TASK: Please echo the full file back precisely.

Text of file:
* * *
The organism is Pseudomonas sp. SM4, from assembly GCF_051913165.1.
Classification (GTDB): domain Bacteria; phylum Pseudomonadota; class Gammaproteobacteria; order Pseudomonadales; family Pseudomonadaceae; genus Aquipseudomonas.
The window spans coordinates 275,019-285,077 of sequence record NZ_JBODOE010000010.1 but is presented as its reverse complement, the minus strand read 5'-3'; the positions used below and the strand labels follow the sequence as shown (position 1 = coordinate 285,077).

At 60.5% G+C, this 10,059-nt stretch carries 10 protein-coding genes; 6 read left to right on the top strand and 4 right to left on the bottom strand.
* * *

The organism is Pseudomonas sp. SM4, from assembly GCF_051913165.1.
Classification (GTDB): domain Bacteria; phylum Pseudomonadota; class Gammaproteobacteria; order Pseudomonadales; family Pseudomonadaceae; genus Aquipseudomonas.
The window spans coordinates 275,019-285,077 of sequence record NZ_JBODOE010000010.1 but is presented as its reverse complement, the minus strand read 5'-3'; the positions used below and the strand labels follow the sequence as shown (position 1 = coordinate 285,077).

At 60.5% G+C, this 10,059-nt stretch carries 10 protein-coding genes; 6 read left to right on the top strand and 4 right to left on the bottom strand.